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Ezra T. Benson

Question: Who was Ezra T. Benson and what was the name of Ezra T. Benson’s (born in 1811) great grandson who became president of The Church of Jesus Christ of Latter-day Saints?

Answer: Ezra Taft Benson was born on February 22, 1811 in Mendon, Worcester County, Massachusetts, being the first son of John and Chloe Taft Benson. His father was a farmer and a very industrious man, a quality which his son inherited, and Ezra lived at home helping him on the farm until he was sixteen years old. At the age of twenty, Ezra married Pamela, the oldest daughter of Jonathan H. and Lucina Andrus. He would later marry her sister, Adeline Andrus.

Ezra tried various business ventures and eventually ended up in Quincy, Illinois. He wrote, “In 1839, I spent most of the winter in Quincy and here I became acquainted with the Latter-day Saints…After this myself and wife commenced attending the Mormon meetings at Quincy, and one day when returning home from a meeting my wife took down the bible and turned to first Corinthians, twelfth chapter, where Paul says, God hath placed in the Church Apostles, prophets, etc., and she said such men were in the Church anciently, and she did not see why such should not be so now, and she firmly believed Joseph was a prophet of God, which remarks produced in me a peculiar sensation, as I perceived she was convinced of the truth of the doctrines, and the word went forth that we were believers in Mormonism….[July 19, 1840] at the close of the meeting we repaired to the Mississippi River, and were baptized therein by Elder Daniel Stanton.’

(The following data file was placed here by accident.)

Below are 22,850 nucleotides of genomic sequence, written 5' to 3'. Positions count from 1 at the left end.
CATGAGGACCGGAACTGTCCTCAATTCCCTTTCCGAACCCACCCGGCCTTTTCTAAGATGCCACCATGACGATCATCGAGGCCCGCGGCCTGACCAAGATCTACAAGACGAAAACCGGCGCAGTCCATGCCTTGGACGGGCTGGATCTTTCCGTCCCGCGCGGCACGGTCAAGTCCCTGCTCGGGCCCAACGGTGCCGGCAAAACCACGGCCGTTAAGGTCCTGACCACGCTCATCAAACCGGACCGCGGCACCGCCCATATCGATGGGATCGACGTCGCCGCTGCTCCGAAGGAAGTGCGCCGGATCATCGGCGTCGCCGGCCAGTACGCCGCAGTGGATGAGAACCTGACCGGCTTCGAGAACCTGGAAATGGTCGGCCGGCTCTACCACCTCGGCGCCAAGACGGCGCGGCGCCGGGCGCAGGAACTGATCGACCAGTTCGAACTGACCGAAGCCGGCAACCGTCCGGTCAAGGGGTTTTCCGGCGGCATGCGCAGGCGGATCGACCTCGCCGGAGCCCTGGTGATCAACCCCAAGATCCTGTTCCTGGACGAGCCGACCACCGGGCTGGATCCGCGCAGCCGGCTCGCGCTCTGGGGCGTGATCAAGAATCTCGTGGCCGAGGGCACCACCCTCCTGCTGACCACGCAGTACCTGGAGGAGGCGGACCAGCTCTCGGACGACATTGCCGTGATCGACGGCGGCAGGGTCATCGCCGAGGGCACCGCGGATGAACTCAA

“I attended the October conference at Nauvoo, and put up with Edwin D. Woolley and heard, for the first time, the prophet Joseph preach upon baptism for the dead. During conference, I was counseled to go forward to be ordained to the office of an Elder, I did so, and was ordained by Elisha H. Groves, and he promised me many great blessings…Late in the fall, President Hyrum Smith and Almon W. Babbitt came on a visit to Quincy by the instruction of Joseph; hearing that Hyrum was coming, I laid wait for him, and invited him to my house; he remained with us about three hours and read and explained to us some of the prophecies. The next day, Brother Hyrum called the saints together and preached to them and organized the stake by appointing Daniel Stanton, President, and Father Moses Jones, who was about seventy years old, his first councillor; he also ordained me a High Priest and appointed me his second councillor.’

In March 1841, Ezra went to Nauvoo and bought a lot and built a log cabin on it. He moved his family there in June. From then until June 1842, he worked on the temple and took various jobs to support his family. In June, he was called to serve a mission to the eastern states. He returned in the fall of 1843 and built a brick home for his family. In the spring of 1844 Ezra was called on another mission, but returned home when word was received that the Prophet Joseph had been killed.